As we would just be frying steak, there was very little in the way of preparation to be done. Once the tent was up and BBQ in place, we had nothing to do, so helped out where we could.

These are pretty typical Japanese Yo-yo’s, often found at festivals.

They are small water filled balloons with some elastic attached to the end. You make a loop in the elastic and put your finger through, and bounce it like a balloon.

You put the water into the balloon using the pump, then fill it with air. There you attack a small pink clasp and some elastic to it and then you’re done.

Of course, this is assuming you don’t get distracted by the huge temptation of spraying someone with water.

There was also a small raised area, upon which two drums were placed. Two girls would be playing the drums, as well as a very cool old man, who could dance while playing the drums.

I had a go as well, and failed miserably. But it was still fun!

At around 3:30 Chiyomi and Michi had to go, so we dropped them back at the University, bought some cold drinks and returned.

There were a few people around, and there was a slight smell of steak in the air.

We had talked earlier about how best to serve the steak. We had agreed that it should be cut up, and we were going to skewer it and give it out that way, but we hadn’t decided how to cut the steak up.

So John had done a trial run. It was apparently not that easy to cut up the raw steak, but it was very easy to cut the cooked one, so that’s what we decided to do.

The system would be:

  • John fries the steak
  • He gives it to me and I cut it up.
  • I give it to CKD, who would put skewer them.
  • A-chan would dip them in the sauce and pack them
  • Micah (17-year-old American from Chiba) would help A-chan with the packaging, as well as constantly fanning the area to keep flies away.

That last job sounds kind of dumb, but there was an immense amount of flies. I don’t think any other stand had the fly problem we did. Which just goes to show how tasty our steak was!

All the while, Mike would be taking photos and just doing other stuff, I can’t be sure, because I was busy, but I’m sure he did something!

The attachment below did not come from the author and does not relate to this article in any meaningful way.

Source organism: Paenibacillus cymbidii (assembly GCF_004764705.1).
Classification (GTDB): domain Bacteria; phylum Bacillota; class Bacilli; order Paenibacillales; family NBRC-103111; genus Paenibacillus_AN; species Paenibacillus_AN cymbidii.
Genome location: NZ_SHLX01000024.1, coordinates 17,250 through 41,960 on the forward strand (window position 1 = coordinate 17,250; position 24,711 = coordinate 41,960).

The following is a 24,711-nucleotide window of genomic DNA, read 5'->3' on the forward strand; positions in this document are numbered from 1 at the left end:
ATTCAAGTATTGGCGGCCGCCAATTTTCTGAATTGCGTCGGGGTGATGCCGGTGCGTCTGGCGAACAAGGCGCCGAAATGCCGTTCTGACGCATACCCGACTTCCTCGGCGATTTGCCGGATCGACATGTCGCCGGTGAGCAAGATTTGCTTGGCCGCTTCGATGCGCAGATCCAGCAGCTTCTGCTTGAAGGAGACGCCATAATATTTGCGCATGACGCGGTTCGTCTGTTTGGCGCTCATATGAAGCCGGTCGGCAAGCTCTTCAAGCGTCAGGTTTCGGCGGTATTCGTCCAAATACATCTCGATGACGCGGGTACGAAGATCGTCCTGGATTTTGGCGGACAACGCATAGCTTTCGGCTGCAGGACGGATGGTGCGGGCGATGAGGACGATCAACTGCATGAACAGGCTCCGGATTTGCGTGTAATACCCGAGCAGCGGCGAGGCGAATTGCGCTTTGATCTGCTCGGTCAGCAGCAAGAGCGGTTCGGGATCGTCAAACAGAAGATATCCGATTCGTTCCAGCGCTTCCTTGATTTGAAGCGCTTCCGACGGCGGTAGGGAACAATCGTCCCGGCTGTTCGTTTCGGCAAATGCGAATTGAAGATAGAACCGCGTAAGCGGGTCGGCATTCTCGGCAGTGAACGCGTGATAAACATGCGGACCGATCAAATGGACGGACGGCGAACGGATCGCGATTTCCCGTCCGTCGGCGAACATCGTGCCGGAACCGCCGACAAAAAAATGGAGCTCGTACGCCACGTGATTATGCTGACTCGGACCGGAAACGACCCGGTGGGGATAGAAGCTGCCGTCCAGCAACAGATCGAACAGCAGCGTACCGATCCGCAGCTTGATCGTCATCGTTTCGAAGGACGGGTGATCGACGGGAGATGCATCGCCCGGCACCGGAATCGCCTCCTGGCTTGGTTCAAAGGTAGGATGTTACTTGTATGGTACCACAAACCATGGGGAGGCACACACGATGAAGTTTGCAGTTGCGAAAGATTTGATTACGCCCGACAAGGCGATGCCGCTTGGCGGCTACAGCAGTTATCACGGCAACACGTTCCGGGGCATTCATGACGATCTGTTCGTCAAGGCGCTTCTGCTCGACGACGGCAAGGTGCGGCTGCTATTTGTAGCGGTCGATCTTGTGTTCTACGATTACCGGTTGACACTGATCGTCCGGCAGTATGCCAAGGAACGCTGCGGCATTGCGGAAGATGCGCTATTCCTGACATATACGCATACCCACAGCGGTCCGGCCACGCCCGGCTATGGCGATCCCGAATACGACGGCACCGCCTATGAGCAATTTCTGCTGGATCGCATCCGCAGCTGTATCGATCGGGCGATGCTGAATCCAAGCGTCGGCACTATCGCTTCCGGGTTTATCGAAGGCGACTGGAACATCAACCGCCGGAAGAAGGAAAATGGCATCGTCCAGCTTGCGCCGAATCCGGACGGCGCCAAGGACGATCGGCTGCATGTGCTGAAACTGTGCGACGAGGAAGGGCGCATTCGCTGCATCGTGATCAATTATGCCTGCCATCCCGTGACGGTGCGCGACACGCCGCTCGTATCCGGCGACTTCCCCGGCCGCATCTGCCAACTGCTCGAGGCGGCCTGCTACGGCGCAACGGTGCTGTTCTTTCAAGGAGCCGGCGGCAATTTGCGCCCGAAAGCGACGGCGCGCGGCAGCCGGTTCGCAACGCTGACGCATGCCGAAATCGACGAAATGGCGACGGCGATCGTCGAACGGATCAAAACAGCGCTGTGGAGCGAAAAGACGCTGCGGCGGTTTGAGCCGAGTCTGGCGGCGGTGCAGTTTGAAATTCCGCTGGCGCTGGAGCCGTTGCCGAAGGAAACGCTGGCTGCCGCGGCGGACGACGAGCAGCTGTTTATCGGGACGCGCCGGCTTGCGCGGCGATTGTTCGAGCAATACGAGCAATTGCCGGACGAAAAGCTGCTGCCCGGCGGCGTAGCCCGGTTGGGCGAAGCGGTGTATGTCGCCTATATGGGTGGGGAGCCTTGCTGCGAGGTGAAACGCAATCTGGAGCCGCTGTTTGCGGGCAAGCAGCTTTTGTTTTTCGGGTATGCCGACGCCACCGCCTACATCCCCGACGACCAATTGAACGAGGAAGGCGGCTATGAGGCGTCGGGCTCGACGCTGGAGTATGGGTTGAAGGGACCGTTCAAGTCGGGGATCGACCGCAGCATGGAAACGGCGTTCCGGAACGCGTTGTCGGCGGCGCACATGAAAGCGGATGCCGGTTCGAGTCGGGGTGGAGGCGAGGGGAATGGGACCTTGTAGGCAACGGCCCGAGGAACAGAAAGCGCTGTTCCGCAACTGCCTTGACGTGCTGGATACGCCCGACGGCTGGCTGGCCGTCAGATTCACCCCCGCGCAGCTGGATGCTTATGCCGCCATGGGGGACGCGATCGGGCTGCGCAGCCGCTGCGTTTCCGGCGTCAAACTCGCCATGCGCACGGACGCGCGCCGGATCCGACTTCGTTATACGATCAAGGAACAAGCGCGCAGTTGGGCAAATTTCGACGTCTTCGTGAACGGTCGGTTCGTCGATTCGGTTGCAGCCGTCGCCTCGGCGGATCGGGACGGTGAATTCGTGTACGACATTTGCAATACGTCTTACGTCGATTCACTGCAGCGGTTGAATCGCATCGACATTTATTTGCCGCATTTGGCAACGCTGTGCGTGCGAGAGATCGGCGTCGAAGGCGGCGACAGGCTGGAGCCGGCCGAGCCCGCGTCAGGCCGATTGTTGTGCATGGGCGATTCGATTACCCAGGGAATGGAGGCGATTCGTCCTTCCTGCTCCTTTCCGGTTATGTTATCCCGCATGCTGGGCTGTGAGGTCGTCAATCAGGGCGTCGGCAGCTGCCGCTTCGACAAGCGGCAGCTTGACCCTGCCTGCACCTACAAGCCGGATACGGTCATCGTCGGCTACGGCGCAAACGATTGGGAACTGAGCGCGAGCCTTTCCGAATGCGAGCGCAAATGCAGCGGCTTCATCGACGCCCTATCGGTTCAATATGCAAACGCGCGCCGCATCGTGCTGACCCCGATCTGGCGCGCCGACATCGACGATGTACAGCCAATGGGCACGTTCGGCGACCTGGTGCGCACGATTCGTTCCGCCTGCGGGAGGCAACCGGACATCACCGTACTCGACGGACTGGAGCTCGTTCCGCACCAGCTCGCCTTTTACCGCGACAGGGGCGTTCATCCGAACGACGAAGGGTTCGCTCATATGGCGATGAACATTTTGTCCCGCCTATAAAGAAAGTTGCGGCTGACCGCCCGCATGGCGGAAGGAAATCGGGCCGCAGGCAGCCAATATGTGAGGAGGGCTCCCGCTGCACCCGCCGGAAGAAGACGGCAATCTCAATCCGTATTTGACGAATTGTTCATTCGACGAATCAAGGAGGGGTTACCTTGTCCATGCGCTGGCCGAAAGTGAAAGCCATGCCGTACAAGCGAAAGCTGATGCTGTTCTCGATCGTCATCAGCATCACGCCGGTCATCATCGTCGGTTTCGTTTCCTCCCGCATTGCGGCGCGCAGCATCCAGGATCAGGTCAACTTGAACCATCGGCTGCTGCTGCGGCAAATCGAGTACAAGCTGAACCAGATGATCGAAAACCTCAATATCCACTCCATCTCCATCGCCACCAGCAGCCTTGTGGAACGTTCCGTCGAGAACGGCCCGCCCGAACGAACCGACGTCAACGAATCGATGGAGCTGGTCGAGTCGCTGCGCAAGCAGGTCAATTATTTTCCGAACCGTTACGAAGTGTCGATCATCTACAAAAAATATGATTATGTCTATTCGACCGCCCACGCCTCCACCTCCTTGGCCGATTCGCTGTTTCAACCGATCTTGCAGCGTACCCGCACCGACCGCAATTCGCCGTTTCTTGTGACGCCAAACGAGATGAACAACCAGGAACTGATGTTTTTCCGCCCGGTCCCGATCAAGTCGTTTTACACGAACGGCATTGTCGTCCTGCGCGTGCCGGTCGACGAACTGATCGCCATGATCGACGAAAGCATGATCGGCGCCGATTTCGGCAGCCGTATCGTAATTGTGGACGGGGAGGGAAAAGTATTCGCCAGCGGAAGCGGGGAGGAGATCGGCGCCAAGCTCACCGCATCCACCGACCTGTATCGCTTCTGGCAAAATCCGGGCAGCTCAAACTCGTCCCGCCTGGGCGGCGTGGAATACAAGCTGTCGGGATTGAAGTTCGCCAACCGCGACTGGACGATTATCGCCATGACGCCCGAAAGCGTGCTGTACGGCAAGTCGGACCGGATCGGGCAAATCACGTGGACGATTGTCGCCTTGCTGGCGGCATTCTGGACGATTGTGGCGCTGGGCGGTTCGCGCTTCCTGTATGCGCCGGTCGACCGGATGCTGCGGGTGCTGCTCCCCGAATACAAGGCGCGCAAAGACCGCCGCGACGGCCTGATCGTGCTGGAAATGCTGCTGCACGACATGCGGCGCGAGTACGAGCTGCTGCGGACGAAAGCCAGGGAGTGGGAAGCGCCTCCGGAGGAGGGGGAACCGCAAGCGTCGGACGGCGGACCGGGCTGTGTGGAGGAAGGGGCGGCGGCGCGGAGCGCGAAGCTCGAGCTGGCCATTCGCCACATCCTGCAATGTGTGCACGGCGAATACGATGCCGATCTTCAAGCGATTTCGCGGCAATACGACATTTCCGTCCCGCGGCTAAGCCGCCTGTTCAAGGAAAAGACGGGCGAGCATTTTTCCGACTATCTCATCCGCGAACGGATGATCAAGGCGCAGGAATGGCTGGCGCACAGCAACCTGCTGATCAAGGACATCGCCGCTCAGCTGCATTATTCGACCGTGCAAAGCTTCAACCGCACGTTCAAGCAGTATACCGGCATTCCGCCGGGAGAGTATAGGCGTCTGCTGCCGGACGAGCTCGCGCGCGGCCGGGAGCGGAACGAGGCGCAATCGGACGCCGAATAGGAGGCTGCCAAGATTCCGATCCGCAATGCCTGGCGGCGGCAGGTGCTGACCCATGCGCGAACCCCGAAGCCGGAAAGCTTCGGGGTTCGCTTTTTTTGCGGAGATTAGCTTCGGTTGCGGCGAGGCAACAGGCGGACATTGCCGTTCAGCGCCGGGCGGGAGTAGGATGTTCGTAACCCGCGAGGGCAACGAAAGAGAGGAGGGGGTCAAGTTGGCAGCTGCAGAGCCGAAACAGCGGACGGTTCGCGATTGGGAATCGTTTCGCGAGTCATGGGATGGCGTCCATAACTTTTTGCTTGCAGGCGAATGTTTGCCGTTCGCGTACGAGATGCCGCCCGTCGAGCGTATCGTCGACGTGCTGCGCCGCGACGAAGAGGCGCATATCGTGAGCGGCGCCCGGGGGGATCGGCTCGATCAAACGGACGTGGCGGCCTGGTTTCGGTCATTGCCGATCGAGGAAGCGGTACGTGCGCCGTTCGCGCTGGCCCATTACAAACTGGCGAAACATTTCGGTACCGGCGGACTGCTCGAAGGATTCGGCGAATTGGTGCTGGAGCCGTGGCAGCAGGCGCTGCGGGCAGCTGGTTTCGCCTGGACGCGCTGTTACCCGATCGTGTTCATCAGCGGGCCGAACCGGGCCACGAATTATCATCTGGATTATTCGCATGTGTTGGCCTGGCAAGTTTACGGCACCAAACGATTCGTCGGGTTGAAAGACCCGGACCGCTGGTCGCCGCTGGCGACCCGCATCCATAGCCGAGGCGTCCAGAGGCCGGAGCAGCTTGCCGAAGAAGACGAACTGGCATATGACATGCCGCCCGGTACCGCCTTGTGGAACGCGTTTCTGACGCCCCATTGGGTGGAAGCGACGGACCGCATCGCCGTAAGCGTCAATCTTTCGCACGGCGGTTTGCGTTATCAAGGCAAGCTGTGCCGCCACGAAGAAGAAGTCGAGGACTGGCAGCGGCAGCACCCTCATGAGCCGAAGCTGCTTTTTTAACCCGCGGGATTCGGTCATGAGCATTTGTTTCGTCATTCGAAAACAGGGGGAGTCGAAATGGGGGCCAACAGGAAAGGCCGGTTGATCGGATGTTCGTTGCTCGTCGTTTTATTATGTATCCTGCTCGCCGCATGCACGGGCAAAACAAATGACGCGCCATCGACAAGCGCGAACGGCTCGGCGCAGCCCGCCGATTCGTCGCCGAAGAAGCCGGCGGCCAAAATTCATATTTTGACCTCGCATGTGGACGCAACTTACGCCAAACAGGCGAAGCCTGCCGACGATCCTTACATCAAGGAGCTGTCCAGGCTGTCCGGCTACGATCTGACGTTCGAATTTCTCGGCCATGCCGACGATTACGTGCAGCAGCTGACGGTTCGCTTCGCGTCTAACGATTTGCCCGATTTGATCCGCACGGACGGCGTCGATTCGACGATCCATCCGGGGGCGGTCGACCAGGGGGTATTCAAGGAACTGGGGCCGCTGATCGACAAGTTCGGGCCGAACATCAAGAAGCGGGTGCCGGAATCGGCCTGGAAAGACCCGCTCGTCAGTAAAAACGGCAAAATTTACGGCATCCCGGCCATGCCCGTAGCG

Before things got heated, we took a group photo.

On an unrelated note, I really like the Aussie Beef logo. If you haven’t noticed, it’s a big A, but the centre of the A is a map of Australia. Very nice.

Our steak was very popular. So much so that we had to stop serving it after 30 minutes, so that those who were going to come a bit later would also be able to have some.

I took this opportunity to wander around a bit. There was another group who came to play some music, although I have no idea where they were from .

I also went to see how the Yo-yo’s were coming along, and they seemed to be very popular indeed. I played with the kids a little bit, which was very fun. I ended up having a small water fight with one of them, but he was some sort of ninja genius, as he would sneak up on me and get me whenever my back was turned.

I’m so used to playing with young kids now, it’s so fun. I’m going to try and spend a bit more time doing that, if I can.

Others were less naughty.

Mike and I made a quick trip into town, to pick up two other people.

They had been volunteering with Peace Boat. I had got in contact with one of them through Twitter, and they also wanted to see what we were doing. 
When we got back, the steak frying had restarted. And there was a very long queue (LINE) for it!

Most of the other food stalls had run out, but because of our break in the middle, we were the last ones left serving food. The drumming was really good, and we couldn’t help but dance a bit while we worked. Much the amusement of the people in line, some of whom joined in a little. 
While I cut up meat, I chatted with the people in line, who were very friendly!

I’ve mentioned it before, but I live in Osaka. The people there are known for being friendly, and speak in a dialect which is easily identifiable (many famous comedians are from Osaka). Not only that, the way they speak is very casual and maybe a bit rough sometimes. I learnt Japanese from speaking to people, and since I live in Osaka, my Japanese is heavily tinged with Osaka-ben (dialect).

So to the old women queuing up, it was very amusing to see this foreigner dancing around cutting up steak, while making jokes and flirting with the 70-year-old grandmothers.  A typical Osakan!

Eventually we ran out of food, but we made it so that everyone in the line was able to have some. Actually, most of the people at the end of the line were volunteers, one of whom was from Megumi, someone who I had met on my second day in Ishinomaki.

The BBQ had been a big hit. It was actually kind of a test run, to see how it would go down. I think there’ll be more Aussie Beef BBQ’s in the future, and I’m looking forward to helping out again.

I took a lot of nice videos at the festival, but as I have no access to a proper internet connection at the moment, uploading them isn’t currently viable. But when I can, I will!

After everything was tidied, we left and attempted to go and take a bath at the Sento, but they were about to close, and wouldn’t let us go in (even for a quick shower! *stingy*).

It was around 9pm by now, and we were hot, sweaty, sunburnt, hungry (the steak was superrrrrr popular. No left overs!), and had nowhere to bathe.

So we did the only sensible thing to do in that situation, and went to McDonalds.

While we were waiting for our order, someone called my name.

It was George-san, who I had done Photo Cleaning with. We chatted for a bit and caught up on recent happenings. He was now working on a different project, but told me that the photo cleaning was still going on, although they often lack people.